The Seshadri Road hostel I lived in during the early nineties was a protected space. The comings and goings of outsiders were monitored. Staying away from the hostel for a day — with a relative, for instance — needed the hostel warden’s approval. So it was a surprise when one evening a band of five or six young men entered the hostel premises and asked all residents to gather in the courtyard. The warden was absent, and we were curious. Soon around thirty of us collected to hear the outsiders.
Their leader came forward and began to speak in Kannada, using a tone I’d heard previously in political rallies dramatised in films. His aim, it soon emerged, was to protect the local language and culture from neighbourly influences. Too many Tamilians have settled in our city, he said. They’ve diluted our culture, replaced Kannada with Tamil on the streets, and they have also taken away our jobs. Tamil movies run all over the city. It is hard to find an autorickshaw driver who can speak Kannada — they are all Tamilians. This has to stop. Tamilians must leave Bangalore and return to their state.
While their leader gave this speech, his companions walked around distributing pamphlets. It was a call to action, exhorting us to spread awareness of this “takeover” of the city by our neighbour. Among us were a few students from Tamil Nadu; they listened silently and collected the pamphlets.
This was an isolated episode that I soon forgot. Much later, I learned that linguistic nationalism in Bangalore had a long history, and the decades-long quest for Kannada dominance in the city had never come to fruition. In the pre-independence days, efforts by the Mysore state had proven inadequate to stop the rise of English in public and private life. Post-independence, as the hegemony of English grew, Kannada nationalism took a turn towards targeting Tamil and Urdu speakers using demographically driven tactics. (The 1991 census revealed that 35% of Bangaloreans spoke Kannada as a mother tongue, followed by 25% Tamil, 19% Urdu and 17% Telugu speakers.)
The Bangalore days I’m most fond of lie in the early nineties, during my late teens. My parents lived in Secunderabad, which contributed, in no small way, to the sense of freedom I felt in Bangalore. I had been enrolled by my father into a hostel on Seshadri Road. The hostel warden, a devout septuagenarian with a headmaster’s eye for discipline, held a roll-call each night at 8 pm, before locking the gates. On some nights we would climb over them and slip away in the direction of Majestic, the city’s nerve centre that lay around the corner. Occasionally we watched a movie in one of the dozen or so cinema halls there. (The film I recall most vividly, for obvious reasons, was Jacques Rivette’s Le Belle Noiseuse, miraculously released uncensored under a film festival programme.) Most often we were happy to break curfew and simply roam the streets with abandon, stopping for a snack at a roadside stall. Late in the night, after the restaurants closed, we saw the day’s food waste being collected in open drums on the streetside. Filled with vomit coloured slime, the vessels were eventually picked up by boys and cycled away to an unknown destination.
The college I studied in was in Jayanagar. Each morning I rode a bus — 25 E or J, most often — from Majestic to Jayanagar 4th Block. The walk to Majestic Bus Station led me through Ananda Rao Circle, where I stopped for breakfast in one of the nearby Darshinis — eateries that offered, for five rupees, a plate of Idli-Vada and a granite-topped platform to stand at and eat. Waiting near these platforms were skinny, barefoot boys in shorts and a soiled shirt, holding a wet rag in small hands that moved swiftly to clean a vacated spot, leaving behind a grainy trail on the granite. On a display above the counter backlit by tube lights the menu listed Idly, Vada, Upma, Kesari Bhath, Puri, and Dosa. Masala dosas (eight rupees each) were served fresh, so one had to wait with a coupon for the order to be called out. I finished breakfast with a filter coffee, served in a steel tumbler set inside a flat-bottomed steel cup designed to cool the steaming drink, or mix it. But one could drink, without difficulty, the coffee from the tumbler itself; when others used the cup they did so unconsciously, slowly foaming the drink by pouring it from tumbler to cup and back again, a practice whose allure I grasped only years later when I saw a cappuccino machine.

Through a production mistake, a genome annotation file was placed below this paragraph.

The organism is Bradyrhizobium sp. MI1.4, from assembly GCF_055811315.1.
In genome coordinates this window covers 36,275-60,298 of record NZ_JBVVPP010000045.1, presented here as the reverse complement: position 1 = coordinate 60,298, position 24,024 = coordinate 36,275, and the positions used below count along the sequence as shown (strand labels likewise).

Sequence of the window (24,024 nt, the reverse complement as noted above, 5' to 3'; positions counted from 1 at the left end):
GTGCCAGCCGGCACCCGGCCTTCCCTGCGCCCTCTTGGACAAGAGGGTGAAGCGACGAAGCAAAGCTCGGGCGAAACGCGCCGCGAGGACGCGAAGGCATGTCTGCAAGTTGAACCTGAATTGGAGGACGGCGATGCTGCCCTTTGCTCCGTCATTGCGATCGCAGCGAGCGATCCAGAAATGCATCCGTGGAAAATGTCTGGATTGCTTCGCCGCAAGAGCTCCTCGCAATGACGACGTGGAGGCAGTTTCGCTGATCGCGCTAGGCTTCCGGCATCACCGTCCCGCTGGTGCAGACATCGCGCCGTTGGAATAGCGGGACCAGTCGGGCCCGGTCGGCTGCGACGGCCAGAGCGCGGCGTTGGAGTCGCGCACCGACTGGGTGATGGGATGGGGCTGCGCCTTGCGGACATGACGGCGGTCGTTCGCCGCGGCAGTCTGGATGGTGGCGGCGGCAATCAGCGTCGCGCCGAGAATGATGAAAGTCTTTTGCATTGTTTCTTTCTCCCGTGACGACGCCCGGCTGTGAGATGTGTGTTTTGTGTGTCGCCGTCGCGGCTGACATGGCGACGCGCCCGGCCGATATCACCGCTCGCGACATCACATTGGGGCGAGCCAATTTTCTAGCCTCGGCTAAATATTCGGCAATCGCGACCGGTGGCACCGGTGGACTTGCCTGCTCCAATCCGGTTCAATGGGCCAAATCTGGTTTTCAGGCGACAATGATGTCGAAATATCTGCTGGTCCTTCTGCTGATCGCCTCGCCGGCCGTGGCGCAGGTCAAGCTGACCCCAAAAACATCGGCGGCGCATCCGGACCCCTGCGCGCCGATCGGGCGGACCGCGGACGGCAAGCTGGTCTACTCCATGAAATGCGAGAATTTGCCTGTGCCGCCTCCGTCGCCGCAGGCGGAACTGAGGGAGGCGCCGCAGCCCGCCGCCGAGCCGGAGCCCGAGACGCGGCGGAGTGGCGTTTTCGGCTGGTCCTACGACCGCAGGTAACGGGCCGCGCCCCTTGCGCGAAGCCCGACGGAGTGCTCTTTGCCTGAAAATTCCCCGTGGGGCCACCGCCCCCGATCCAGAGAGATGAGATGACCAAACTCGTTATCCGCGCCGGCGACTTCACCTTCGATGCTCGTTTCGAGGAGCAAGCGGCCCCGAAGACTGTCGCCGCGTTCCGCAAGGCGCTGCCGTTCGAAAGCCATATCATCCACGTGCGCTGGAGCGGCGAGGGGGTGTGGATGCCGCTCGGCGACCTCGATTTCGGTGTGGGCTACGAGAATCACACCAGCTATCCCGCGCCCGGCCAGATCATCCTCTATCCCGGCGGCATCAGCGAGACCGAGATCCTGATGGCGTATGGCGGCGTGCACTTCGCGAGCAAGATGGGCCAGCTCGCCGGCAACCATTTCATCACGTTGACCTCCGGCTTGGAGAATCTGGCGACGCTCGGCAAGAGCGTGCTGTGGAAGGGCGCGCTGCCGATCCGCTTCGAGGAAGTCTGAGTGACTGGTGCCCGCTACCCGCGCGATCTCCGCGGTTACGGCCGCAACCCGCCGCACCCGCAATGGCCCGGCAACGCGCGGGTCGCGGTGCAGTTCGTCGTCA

The Majestic Bus Station — now renamed Kempegowda Bus Station but still known by its original name — was, to me at least, an architectural marvel. Spread over an area covering several football fields, and laid out like an onion slice with concentric semi-circular bays, the station features an overhead walkway that leads pedestrians across these bays and ushers them down to the platforms through exit stairways. Bus timings were arbitrary, announced informally by conductors as they stepped off a returning bus, which meant a passenger in a hurry had to choose carefully between alternatives: the wrong bus could delay you by ten minutes or more. The overhead walkway offered a bird’s-eye view of the station. The buses from here seemed tiny and the people tinier, like figures in a tilt-shift movie, and when a bus reached the platform people converged upon its doors like sheep shuffling into a pen. Down at the platforms it carried the energy and inertia common to bus stations, with the staccato rhythms of conductor whistles rending the air, the dash of people for an empty bus, the interminable waiting when one is time-bound.